The series continues to present appealing and likable characters gently exploring the moral dilemmas of childhood.

DON'T FEED THE GECKOS!

From the Carver Chronicles series , Vol. 3

Bernardo, Carlos’ cousin whom he hasn’t seen in years, is temporarily moving in with Carlos and his family.

As in the prior two installments of the series, this title features an elementary-age, male protagonist of color. Carlos has recently discovered his love of animals. He’s motivated to work hard in school, and he keeps pets that help him learn more about animal behavior, including his prized geckos. Carlos doesn’t know much about Bernardo, just that he has had what is vaguely defined as a “hard year.” When Bernardo arrives, Carlos isn’t sure what to think. He finds himself sharing his room, his class, his soccer team—everything—with Bernardo. He wants to make Bernardo feel welcome but grows increasingly frustrated with his cousin’s sneaky and aggressive behavior. Appropriately, given the tight focus on Carlos’ perspective, the book doesn’t focus on the details of Bernardo’s challenges but rather on the ways in which he acts out, at times behaving as a bit of a bully. Eventually the tension boils over into a confrontation, followed by a somewhat rushed resolution and a lesson about empathy. Many independent readers, particularly boys, will identify with these characters and their struggles.

The series continues to present appealing and likable characters gently exploring the moral dilemmas of childhood. (Fiction. 6-9)

Pub Date: Dec. 1, 2015

ISBN: 978-0-544-57529-5

Page Count: 144

Publisher: Clarion Books

Review Posted Online: Sept. 16, 2015

Kirkus Reviews Issue: Oct. 1, 2015

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This outing lacks the sophistication of such category standards as Clementine; here’s hoping English amps things up for...

DOG DAYS

From the Carver Chronicles series , Vol. 1

A gentle voice and familiar pitfalls characterize this tale of a boy navigating the risky road to responsibility. 

Gavin is new to his neighborhood and Carver Elementary. He likes his new friend, Richard, and has a typically contentious relationship with his older sister, Danielle. When Gavin’s desire to impress Richard sets off a disastrous chain of events, the boy struggles to evade responsibility for his actions. “After all, it isn’t his fault that Danielle’s snow globe got broken. Sure, he shouldn’t have been in her room—but then, she shouldn’t be keeping candy in her room to tempt him. Anybody would be tempted. Anybody!” opines Gavin once he learns the punishment for his crime. While Gavin has a charming Everyboy quality, and his aversion to Aunt Myrtle’s yapping little dog rings true, little about Gavin distinguishes him from other trouble-prone protagonists. He is, regrettably, forgettable. Coretta Scott King Honor winner English (Francie, 1999) is a teacher whose storytelling usually benefits from her day job. Unfortunately, the pizzazz of classroom chaos is largely absent from this series opener.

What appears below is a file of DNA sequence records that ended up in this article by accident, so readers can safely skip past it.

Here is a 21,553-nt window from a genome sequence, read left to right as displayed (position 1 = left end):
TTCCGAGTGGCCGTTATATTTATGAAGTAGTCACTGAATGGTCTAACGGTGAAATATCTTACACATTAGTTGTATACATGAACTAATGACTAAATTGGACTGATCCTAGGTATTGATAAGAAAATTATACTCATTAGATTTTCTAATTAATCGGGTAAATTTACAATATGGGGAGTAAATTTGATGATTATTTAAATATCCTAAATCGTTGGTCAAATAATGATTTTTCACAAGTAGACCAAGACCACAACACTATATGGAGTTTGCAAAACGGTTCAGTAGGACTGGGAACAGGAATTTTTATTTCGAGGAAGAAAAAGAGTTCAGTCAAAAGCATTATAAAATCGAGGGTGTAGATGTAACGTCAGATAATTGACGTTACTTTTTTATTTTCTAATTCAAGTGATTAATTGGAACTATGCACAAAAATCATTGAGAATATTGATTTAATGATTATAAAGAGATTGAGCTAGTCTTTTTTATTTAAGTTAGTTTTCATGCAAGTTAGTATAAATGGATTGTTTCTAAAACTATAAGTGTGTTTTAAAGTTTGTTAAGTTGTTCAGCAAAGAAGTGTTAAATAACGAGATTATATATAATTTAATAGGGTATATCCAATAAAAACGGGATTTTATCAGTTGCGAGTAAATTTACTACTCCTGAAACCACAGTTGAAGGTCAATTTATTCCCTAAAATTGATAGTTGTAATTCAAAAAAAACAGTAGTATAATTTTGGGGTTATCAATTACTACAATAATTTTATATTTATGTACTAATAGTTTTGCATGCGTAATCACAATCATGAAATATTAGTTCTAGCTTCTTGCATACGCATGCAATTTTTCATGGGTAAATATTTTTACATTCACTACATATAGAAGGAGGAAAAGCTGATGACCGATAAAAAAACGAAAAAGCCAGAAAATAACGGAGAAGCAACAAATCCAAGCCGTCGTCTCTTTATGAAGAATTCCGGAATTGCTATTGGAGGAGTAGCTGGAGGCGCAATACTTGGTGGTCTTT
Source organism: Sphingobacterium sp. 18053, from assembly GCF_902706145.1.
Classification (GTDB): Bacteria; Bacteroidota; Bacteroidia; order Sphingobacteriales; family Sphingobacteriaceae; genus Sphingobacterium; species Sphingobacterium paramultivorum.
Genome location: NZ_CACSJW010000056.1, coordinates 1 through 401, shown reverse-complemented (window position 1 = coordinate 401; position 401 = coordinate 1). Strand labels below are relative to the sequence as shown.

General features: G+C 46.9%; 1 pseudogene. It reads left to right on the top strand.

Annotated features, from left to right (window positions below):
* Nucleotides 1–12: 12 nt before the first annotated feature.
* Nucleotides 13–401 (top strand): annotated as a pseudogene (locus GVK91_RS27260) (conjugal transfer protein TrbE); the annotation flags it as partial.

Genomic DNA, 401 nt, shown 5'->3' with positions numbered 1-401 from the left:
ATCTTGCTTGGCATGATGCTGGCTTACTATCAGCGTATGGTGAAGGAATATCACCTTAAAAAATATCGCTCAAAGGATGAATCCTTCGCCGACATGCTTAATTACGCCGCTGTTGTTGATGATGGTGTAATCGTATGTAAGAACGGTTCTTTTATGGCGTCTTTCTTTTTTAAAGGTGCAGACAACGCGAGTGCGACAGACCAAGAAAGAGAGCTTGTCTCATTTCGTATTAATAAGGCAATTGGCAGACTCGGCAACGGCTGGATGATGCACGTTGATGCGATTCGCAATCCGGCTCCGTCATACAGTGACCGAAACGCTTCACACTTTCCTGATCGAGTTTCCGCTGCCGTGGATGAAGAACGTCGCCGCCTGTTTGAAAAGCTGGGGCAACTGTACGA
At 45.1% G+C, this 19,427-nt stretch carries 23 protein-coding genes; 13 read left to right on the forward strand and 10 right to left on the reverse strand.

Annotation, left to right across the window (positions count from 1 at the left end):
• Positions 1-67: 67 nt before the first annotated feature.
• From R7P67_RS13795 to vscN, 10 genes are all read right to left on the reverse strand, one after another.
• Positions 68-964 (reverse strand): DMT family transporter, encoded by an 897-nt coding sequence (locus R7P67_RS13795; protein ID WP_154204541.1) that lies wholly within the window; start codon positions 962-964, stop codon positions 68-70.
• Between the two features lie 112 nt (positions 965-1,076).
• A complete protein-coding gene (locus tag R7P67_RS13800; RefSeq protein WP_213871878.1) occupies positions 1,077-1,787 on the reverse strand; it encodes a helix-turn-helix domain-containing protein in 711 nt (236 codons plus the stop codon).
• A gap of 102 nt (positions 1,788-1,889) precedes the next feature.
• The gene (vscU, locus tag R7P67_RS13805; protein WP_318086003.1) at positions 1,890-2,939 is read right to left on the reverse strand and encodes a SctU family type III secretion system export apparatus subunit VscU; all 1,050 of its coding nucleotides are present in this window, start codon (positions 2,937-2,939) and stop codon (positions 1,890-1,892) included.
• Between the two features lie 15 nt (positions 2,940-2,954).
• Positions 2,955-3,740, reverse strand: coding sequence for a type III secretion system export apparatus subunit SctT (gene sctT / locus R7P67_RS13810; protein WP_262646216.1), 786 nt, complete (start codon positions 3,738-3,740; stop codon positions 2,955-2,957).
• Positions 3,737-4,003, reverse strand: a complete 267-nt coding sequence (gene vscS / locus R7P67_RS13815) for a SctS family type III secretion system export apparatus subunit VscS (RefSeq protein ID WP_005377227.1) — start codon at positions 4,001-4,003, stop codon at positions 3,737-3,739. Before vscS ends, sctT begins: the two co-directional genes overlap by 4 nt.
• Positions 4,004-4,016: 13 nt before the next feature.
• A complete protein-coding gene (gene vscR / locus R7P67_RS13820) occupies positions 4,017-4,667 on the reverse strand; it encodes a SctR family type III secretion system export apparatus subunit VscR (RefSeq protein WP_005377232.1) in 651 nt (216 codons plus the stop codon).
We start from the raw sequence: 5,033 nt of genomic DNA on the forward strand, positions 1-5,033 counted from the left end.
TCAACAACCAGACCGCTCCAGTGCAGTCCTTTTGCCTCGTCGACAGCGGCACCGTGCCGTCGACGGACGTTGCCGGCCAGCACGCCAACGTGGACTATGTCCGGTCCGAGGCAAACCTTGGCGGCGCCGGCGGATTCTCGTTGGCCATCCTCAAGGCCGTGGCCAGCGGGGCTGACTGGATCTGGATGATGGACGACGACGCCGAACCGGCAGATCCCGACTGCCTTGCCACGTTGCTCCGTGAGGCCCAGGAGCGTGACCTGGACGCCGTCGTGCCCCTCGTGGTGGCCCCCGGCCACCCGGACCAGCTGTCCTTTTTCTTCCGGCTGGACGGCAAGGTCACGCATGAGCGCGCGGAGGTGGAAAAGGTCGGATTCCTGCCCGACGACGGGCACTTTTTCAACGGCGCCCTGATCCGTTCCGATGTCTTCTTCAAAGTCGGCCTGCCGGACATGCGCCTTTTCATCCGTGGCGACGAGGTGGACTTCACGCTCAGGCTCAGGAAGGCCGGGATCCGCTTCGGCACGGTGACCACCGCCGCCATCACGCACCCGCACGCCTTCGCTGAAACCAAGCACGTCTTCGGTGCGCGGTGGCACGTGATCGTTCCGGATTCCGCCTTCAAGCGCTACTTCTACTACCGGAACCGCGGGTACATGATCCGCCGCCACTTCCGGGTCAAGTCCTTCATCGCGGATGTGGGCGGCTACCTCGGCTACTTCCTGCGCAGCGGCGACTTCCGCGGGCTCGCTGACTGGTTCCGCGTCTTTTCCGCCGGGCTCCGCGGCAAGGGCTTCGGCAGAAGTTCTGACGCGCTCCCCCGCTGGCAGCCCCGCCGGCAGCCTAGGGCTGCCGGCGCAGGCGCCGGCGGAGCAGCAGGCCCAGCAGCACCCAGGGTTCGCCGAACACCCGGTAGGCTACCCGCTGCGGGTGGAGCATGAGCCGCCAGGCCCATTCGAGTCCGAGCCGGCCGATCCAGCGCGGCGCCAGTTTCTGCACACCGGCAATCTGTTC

This outing lacks the sophistication of such category standards as Clementine; here’s hoping English amps things up for subsequent volumes. (Fiction. 6-9)

Pub Date: Dec. 17, 2013

ISBN: 978-0-547-97044-8

Page Count: 128

Publisher: Clarion Books

Review Posted Online: Oct. 2, 2013

Kirkus Reviews Issue: Oct. 15, 2013

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An effective early chapter book conveyed in a slightly overdone gag.

DEAR BEAST

Epistolary dispatches from the eternal canine/feline feud.

Simon the cat is angry. He had done a good job taking care of his boy, Andy, but now that Andy’s parents are divorced, a dog named Baxter has moved into Andy’s dad’s house. Simon believes that there isn’t enough room in Andy’s life for two furry friends, so he uses the power of the pen to get Baxter to move out. Inventively for the early-chapter-book format, the story is told in letters written back and forth; Simon’s are impeccably spelled on personalized stationery while Baxter’s spelling slowly improves through the letters he scrawls on scraps of paper. A few other animals make appearances—a puffy-lipped goldfish who for some reason punctuates her letter with “Blub…blub…” seems to be the only female character (cued through stereotypical use of eyelashes and red lipstick), and a mustachioed snail ferries the mail to and fro. White-appearing Andy is seen playing with both animals as a visual background to the text, as is his friend Noah (a dark-skinned child who perhaps should not be nicknamed “N Man”). Cat lovers will appreciate Simon’s prickliness while dog aficionados will likely enjoy Baxter’s obtuse enthusiasm, and all readers will learn about the time and patience it takes to overcome conflict and jealousy with someone you dislike.

An effective early chapter book conveyed in a slightly overdone gag. (Fiction. 6-8)

Pub Date: May 12, 2020

ISBN: 978-0-8234-4492-2

Page Count: 80

Publisher: Holiday House

Review Posted Online: Jan. 21, 2020

Kirkus Reviews Issue: Feb. 15, 2020

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